brain plasticity

Fundamental rule of brain plasticity

June 21, 2018

Science Daily/Picower Institute at MIT

A series of complex experiments in the visual cortex of mice has yielded a simple rule about plasticity: When a synapse strengthens, others immediately nearby weaken.

 

Our brains are famously flexible, or "plastic," because neurons can do new things by forging new or stronger connections with other neurons. But if some connections strengthen, neuroscientists have reasoned, neurons must compensate lest they become overwhelmed with input. In a new study in Science, researchers at the Picower Institute for Learning and Memory at MIT demonstrate for the first time how this balance is struck: when one connection, called a synapse, strengthens, immediately neighboring synapses weaken based on the action of a crucial protein called Arc.

 

Senior author Mriganka Sur said he was excited but not surprised that his team discovered a simple, fundamental rule at the core of such a complex system as the brain, where 100 billion neurons each have thousands of ever-changing synapses. He likens it to how a massive school of fish can suddenly change direction, en masse, so long as the lead fish turns and every other fish obeys the simple rule of following the fish right in front of it.

 

"Collective behaviors of complex systems always have simple rules," said Sur, Paul E. and Lilah Newton Professor of Neuroscience in the Picower Institute and the department of Brain and Cognitive Sciences at MIT. "When one synapse goes up, within 50 micrometers there is a decrease in the strength of other synapses using a well-defined molecular mechanism."

 

This finding, he said, provides an explanation of how synaptic strengthening and weakening combine in neurons to produce plasticity.

 

Multiple manipulations

 

Though the rule they found was simple, the experiments that revealed it were not. As they worked to activate plasticity in the visual cortex of mice and then track how synapses changed to make that happen, lead authors Sami El-Boustani and Jacque Pak Kan Ip, postdoctoral researchers in Sur's lab, accomplished several firsts.

 

In one key experiment, they invoked plasticity by changing a neuron's "receptive field," or the patch of the visual field it responds to. Neurons receive input through synapses on little spines of their branch-like dendrites. To change a neuron's receptive field, the scientists pinpointed the exact spine on the relevant dendrite of the neuron, and then closely monitored changes in its synapses as they showed the mouse a target in a particular place on a screen that differed from the neuron's original receptive field. Whenever the target was in the new receptive field position they wanted to induce, they reinforced the neuron's response by flashing a blue light inside the mouse's visual cortex, instigating extra activity just like another neuron might. The neuron had been genetically engineered to be activated by light flashes, a technique called "optogenetics."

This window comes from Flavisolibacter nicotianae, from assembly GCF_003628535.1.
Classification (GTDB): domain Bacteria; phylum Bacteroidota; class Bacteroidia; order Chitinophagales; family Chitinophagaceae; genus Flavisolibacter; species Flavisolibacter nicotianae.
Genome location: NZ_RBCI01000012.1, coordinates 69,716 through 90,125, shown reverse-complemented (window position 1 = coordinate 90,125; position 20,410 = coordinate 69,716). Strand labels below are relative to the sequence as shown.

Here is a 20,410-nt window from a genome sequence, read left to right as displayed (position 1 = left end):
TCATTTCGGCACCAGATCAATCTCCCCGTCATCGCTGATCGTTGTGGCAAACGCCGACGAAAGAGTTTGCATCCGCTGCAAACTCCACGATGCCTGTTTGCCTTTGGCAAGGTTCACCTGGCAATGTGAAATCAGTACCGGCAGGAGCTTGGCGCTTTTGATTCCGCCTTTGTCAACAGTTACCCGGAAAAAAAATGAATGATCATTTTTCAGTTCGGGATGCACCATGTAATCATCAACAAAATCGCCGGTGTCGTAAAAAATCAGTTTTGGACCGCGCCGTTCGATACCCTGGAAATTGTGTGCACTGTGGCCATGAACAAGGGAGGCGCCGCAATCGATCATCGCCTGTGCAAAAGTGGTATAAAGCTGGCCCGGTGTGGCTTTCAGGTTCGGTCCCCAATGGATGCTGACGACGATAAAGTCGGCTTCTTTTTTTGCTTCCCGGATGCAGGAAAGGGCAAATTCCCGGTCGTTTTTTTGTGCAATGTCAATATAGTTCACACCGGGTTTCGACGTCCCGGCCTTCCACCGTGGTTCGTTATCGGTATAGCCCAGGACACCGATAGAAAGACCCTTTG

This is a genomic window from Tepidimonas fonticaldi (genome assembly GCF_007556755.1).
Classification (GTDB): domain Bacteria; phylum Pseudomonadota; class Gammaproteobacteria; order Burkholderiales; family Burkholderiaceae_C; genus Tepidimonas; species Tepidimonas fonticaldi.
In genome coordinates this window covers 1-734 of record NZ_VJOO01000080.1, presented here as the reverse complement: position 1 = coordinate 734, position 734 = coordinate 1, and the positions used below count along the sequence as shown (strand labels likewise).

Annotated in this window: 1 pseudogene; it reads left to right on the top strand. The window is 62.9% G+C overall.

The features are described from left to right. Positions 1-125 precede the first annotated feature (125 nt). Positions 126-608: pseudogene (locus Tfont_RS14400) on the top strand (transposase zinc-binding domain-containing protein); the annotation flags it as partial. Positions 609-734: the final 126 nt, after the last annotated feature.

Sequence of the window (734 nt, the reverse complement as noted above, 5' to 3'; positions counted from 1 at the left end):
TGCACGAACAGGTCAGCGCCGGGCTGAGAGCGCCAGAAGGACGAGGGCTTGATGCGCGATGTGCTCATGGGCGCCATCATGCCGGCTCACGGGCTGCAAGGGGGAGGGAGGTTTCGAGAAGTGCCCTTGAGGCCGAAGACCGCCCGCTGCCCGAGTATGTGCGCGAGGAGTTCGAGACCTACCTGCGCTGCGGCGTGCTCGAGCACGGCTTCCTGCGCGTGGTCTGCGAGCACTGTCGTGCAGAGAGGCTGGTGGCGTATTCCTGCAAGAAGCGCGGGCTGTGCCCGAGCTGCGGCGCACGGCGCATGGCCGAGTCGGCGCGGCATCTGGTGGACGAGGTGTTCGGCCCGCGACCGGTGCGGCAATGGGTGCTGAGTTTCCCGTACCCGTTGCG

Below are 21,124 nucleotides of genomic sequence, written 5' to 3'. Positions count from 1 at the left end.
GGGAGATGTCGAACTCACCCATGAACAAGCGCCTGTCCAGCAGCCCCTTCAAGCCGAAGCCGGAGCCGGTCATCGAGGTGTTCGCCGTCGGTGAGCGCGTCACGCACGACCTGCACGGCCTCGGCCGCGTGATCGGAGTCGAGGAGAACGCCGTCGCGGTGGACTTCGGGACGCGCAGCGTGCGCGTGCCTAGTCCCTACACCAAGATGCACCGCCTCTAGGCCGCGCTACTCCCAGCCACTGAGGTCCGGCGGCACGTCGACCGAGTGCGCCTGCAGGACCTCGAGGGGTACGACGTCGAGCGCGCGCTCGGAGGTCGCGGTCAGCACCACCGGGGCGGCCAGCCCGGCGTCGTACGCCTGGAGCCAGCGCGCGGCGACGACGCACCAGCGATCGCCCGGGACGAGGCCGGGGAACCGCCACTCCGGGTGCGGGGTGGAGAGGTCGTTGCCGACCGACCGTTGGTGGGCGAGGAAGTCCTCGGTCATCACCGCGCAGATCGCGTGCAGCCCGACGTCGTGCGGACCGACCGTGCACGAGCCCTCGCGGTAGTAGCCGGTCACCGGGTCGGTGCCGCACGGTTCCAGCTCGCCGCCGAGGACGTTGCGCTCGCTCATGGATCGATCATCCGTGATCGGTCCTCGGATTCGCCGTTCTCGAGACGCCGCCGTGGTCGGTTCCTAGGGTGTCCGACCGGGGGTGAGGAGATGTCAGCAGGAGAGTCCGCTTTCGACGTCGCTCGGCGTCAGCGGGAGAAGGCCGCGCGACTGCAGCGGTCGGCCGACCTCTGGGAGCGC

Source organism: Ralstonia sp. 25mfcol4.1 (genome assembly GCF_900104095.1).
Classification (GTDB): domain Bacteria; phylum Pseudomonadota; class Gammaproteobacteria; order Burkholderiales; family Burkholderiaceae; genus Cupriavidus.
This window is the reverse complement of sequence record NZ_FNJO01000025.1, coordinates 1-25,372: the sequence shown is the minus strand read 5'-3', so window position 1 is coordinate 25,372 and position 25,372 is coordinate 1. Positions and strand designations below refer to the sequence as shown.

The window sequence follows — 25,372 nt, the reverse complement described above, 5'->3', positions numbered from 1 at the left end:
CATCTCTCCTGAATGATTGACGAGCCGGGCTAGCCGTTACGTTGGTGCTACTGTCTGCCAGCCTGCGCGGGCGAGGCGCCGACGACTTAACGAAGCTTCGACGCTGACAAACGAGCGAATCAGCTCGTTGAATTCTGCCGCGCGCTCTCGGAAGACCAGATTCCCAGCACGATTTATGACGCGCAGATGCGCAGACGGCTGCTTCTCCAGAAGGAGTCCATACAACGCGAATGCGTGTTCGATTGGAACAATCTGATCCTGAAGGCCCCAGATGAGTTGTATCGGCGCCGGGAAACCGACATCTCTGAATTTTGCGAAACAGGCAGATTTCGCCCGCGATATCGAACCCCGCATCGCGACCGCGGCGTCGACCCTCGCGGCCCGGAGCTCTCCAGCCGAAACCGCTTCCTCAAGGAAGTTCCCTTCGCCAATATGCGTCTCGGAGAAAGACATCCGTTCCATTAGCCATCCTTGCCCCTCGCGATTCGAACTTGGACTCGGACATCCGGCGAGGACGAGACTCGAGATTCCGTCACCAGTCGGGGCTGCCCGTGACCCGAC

The researchers did this over and over. Because the light stimulation correlated with each appearance of the target in the new position in the mouse's vision, this caused the neuron to strengthen a particular synapse on the spine, encoding the new receptive field.

 

"I think it's quite amazing that we are able to reprogram single neurons in the intact brain and witness in the living tissue the diversity of molecular mechanisms that allows these cells to integrate new functions through synaptic plasticity," El-Boustani said.

 

As the synapse for the new receptive field grew, the researchers could see under the two-photon microscope that nearby synapses also shrank. They did not observe these changes in experimental control neurons that lacked the optogenetic stimulation.

 

But then they went further to confirm their findings. Because synapses are so tiny, they are near the limit of the resolution of light microscopy. So after the experiments the team dissected the brain tissues containing the dendrites of manipulated and control neurons and shipped them to co-authors at the Ecole Polytechnique Federal de Lausanne in Switzerland. They performed a specialized, higher-resolution, 3D electron microscope imaging, confirming that the structural differences seen under the two-photon microscope were valid.

 

"This is the longest length of dendrite ever reconstructed after being imaged in vivo," said Sur, who also directs the Simons Center for the Social Brain at MIT.

 

Of course, reprogramming a mouse's genetically engineered neuron with flashes of light is an unnatural manipulation, so the team did another more classic "monocular deprivation" experiment in which they temporarily closed one eye of a mouse. When that happens synapses in neurons related to the closed eye weaken and synapses related to the still open eye strengthen. Then when they reopened the previously closed eye, the synapses rearrange again. They tracked that action, too, and saw that as synapses strengthen, their immediate neighbors would weaken to compensate.

 

Solving the mystery of the Arc

 

Having seen the new rule in effect, the researchers were still eager to understand how neurons obey it. They used a chemical tag to watch how key "AMPA" receptors changed in the synapses and saw that synaptic enlargement and strengthening correlated with more AMPA receptor expression while shrinking and weakening correlated with less AMPA receptor expression.